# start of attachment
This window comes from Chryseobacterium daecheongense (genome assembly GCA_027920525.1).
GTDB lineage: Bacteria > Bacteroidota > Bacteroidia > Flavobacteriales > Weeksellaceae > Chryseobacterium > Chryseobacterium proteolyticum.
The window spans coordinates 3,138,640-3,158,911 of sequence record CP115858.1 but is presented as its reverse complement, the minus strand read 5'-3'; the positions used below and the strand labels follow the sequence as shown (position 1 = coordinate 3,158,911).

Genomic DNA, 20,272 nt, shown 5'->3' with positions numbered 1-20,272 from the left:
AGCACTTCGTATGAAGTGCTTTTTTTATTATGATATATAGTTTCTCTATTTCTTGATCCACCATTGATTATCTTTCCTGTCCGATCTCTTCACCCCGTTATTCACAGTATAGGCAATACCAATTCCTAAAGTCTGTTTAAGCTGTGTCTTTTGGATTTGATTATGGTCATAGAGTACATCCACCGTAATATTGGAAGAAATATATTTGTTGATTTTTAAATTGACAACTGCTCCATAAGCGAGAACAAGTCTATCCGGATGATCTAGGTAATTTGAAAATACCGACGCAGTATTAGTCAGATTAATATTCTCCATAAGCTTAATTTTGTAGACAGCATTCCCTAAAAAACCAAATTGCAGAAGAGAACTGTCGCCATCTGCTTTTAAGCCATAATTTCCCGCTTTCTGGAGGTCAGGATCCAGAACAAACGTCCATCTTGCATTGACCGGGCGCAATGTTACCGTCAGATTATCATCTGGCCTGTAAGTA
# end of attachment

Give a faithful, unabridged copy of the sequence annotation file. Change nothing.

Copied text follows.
This window comes from Chryseobacterium daecheongense (genome assembly GCA_027920525.1).
GTDB lineage: Bacteria > Bacteroidota > Bacteroidia > Flavobacteriales > Weeksellaceae > Chryseobacterium > Chryseobacterium proteolyticum.
The window spans coordinates 3,138,640-3,158,911 of sequence record CP115858.1 but is presented as its reverse complement, the minus strand read 5'-3'; the positions used below and the strand labels follow the sequence as shown (position 1 = coordinate 3,158,911).

Genomic DNA, 20,272 nt, shown 5'->3' with positions numbered 1-20,272 from the left:
AGCACTTCGTATGAAGTGCTTTTTTTATTATGATATATAGTTTCTCTATTTCTTGATCCACCATTGATTATCTTTCCTGTCCGATCTCTTCACCCCGTTATTCACAGTATAGGCAATACCAATTCCTAAAGTCTGTTTAAGCTGTGTCTTTTGGATTTGATTATGGTCATAGAGTACATCCACCGTAATATTGGAAGAAATATATTTGTTGATTTTTAAATTGACAACTGCTCCATAAGCGAGAACAAGTCTATCCGGATGATCTAGGTAATTTGAAAATACCGACGCAGTATTAGTCAGATTAATATTCTCCATAAGCTTAATTTTGTAGACAGCATTCCCTAAAAAACCAAATTGCAGAAGAGAACTGTCGCCATCTGCTTTTAAGCCATAATTTCCCGCTTTCTGGAGGTCAGGATCCAGAACAAACGTCCATCTTGCATTGACCGGGCGCAATGTTACCGTCAGATTATCATCTGGCCTGTAAGTA